National Park Service investigators have not yet closed the loop on an illegal dirtbike track that a large party of motorists scoured into a historic Mormon Row hayfield in the process of being restored to a native plant community.
The July 18 incident drew the ire of locals and Grand Teton National Park fans from out of the area after law enforcement posted a video of the suspects on social media. Ten days later, there was no news to report about progress on prosecuting the incident, park spokeswoman Denise Germann told the News&Guide.
“It’s still under investigation,” she said. “We received numerous tips through the tipline — through calls, through emails, through texts.”
Over 90 tips came in, Teton Park Chief of Staff Jeremy Barnum said. The National Park Service’s Investigative Services Branch, which has an employee stationed in Jackson Hole, is taking the lead on the case and is working on identifying those involved and assessing damages to the rehabilitated, once-tilled field, which was recently seeded with sagebrush and more than two dozen other species of native grassland plants.
One nongovernmental organization that advocates on behalf of motorized and mechanized recreation activities like dirt and mountain biking has condemned the party’s off-trail ride, which left a 2 to 10-foot-wide track stretching for nearly a quarter mile through the rangeland near the base of Blacktail Butte.
“We would very much like to catch these folks and make sure this kind of thing doesn’t happen again,” the Advocates for Multi-Use of Public Land said in a prepared statement. “We know our community of dirt bikers understand the need to be responsible stewards of our public lands.”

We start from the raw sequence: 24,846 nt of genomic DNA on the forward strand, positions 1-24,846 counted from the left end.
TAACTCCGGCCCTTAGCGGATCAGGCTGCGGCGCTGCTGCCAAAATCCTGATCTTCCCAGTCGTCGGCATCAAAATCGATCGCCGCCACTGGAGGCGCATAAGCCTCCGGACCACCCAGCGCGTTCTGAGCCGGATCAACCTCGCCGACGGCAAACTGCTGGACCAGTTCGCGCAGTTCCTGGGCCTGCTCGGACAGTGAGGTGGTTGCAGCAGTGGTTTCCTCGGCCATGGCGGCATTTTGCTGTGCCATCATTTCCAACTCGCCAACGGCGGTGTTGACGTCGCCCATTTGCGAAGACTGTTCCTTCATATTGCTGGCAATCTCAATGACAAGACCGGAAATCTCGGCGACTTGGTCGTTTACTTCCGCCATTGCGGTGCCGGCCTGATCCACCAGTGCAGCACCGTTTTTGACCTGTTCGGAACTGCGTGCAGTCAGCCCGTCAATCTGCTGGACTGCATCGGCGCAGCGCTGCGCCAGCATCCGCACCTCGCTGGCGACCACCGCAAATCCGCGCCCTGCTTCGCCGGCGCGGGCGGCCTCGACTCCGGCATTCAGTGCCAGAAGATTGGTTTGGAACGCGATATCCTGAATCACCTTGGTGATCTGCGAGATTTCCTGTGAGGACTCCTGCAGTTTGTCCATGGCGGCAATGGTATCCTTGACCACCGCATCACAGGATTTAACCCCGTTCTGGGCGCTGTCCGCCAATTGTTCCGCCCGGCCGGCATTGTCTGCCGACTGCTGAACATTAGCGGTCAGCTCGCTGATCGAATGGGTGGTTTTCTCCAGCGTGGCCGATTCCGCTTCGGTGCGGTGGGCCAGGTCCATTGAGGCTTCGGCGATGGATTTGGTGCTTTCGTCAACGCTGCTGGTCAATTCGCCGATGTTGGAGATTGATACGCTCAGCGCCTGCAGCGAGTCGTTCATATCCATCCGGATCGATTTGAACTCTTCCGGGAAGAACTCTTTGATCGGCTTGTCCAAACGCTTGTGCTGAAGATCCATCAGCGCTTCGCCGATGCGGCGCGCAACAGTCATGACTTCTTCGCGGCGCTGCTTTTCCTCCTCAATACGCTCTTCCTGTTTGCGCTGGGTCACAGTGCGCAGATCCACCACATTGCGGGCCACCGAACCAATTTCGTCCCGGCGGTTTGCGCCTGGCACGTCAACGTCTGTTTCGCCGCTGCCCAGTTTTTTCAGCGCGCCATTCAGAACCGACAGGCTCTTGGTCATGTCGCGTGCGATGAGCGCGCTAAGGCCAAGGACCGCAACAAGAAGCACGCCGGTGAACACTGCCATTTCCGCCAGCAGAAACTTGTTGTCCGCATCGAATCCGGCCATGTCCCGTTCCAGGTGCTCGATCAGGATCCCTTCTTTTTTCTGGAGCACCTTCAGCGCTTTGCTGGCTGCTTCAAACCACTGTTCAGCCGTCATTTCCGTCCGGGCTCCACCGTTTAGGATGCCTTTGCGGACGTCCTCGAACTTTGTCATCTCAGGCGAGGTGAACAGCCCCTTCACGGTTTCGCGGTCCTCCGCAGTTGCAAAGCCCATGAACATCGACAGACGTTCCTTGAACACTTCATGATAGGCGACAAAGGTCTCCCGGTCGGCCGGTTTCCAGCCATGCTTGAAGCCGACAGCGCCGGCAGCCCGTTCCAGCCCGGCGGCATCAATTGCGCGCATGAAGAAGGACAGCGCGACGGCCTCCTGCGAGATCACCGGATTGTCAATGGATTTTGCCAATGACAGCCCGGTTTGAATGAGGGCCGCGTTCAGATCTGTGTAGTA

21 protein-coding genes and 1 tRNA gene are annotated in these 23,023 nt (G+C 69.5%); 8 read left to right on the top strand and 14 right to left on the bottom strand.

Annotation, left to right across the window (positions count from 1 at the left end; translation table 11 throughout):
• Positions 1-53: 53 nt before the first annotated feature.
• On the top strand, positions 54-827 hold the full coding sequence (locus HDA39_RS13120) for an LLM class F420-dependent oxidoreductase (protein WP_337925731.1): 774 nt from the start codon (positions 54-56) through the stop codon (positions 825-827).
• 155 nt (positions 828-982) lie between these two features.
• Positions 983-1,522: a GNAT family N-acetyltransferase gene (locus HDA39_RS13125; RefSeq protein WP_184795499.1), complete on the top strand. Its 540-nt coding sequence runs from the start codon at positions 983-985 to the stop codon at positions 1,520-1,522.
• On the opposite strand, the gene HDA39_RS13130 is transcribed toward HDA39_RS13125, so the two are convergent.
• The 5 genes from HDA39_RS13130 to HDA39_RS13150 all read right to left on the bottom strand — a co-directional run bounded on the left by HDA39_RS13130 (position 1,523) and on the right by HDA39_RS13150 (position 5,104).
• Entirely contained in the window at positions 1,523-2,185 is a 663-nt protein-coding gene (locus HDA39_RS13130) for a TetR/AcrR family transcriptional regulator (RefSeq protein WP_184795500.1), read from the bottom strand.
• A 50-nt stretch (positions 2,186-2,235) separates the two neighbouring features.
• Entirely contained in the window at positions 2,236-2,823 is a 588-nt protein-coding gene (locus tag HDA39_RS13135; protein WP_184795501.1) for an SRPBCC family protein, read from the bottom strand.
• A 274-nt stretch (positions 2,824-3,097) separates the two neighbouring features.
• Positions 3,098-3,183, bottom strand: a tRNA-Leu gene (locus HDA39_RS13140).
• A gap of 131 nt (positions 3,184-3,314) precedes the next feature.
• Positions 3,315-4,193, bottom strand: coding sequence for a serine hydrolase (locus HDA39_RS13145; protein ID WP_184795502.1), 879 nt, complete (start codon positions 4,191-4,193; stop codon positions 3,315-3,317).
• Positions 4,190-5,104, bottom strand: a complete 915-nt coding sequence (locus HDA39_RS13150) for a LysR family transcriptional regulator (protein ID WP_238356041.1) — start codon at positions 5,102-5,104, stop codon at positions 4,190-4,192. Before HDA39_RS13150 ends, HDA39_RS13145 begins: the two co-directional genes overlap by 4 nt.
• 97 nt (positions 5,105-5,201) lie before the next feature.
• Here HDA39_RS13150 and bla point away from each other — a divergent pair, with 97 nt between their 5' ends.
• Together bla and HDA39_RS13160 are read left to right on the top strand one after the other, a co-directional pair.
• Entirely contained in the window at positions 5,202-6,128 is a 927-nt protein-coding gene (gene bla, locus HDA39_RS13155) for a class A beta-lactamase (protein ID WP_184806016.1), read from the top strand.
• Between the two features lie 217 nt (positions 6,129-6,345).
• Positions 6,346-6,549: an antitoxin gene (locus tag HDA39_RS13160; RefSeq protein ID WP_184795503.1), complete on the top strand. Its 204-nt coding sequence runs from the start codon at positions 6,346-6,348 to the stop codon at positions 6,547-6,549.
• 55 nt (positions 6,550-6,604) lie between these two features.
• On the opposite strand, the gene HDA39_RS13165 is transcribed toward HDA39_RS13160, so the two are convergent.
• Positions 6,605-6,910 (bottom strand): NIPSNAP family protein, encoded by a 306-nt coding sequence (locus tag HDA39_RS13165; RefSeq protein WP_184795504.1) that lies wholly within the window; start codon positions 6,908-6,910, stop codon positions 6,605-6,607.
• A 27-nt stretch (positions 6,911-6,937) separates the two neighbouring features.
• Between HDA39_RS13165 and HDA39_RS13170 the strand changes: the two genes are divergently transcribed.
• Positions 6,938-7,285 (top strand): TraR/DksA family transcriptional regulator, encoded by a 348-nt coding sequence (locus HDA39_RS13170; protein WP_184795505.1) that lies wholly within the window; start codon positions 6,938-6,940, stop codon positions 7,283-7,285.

The group offered a $500 reward for information leading to the arrest of those involved. The Park Service, which hasn’t offered a reward, asked that tips be sent via phone or text to 888-653-0009 or by email to firstname.lastname@example.org. Tips can be anonymous.
Teton Interagency Dispatch took a call about the off-road escapades at 8:45 p.m. the night it happened. The reporting party took a cellphone video of the group, which began to pack up and slipped away prior to park rangers arriving. They were also illegally flying a drone, according to the reporting party.
The crew rode through a couple acres of a 168-acre plot that Grand Teton revegetated in 2019, one small part of the park’s ambitious decade-running effort to rewild about 7 square miles of the Antelope Flats and Mormon Row areas converted to nonnative grass hayfields in the European settler era. Exotic plants in the field were treated with herbicides in 2003, 2012 and 2015, and the smooth brome grass that dominated was removed starting in 2017. Revegetation with native species started last summer.
“Oddly, we had just done a field trip out there in July to look at what ‘year one’ looks like,” Teton Park science and resource chief Gus Smith said. “None of the longer perennial plants are in yet — the bitterbrush and sage — so it’s all annuals, biannuals and the quicker-growing [plants].”
Nonnative mustard plants, Smith said, currently grow throughout the field, though based on the park’s experience the native species will start to dominate the mustard without intervention over time. It’s this first stage of regrowth when the land is most susceptible to invasion from other, more noxious nonnative plants. Park staff will be monitoring to see if anything unwanted comes in, having hitched a ride on tire treads or blown in via the wind.
“We’ll just have to wait and see what the damage is,” Smith said. “The damage isn’t terrible. In the whole scheme of things, it’s not that big of an area.”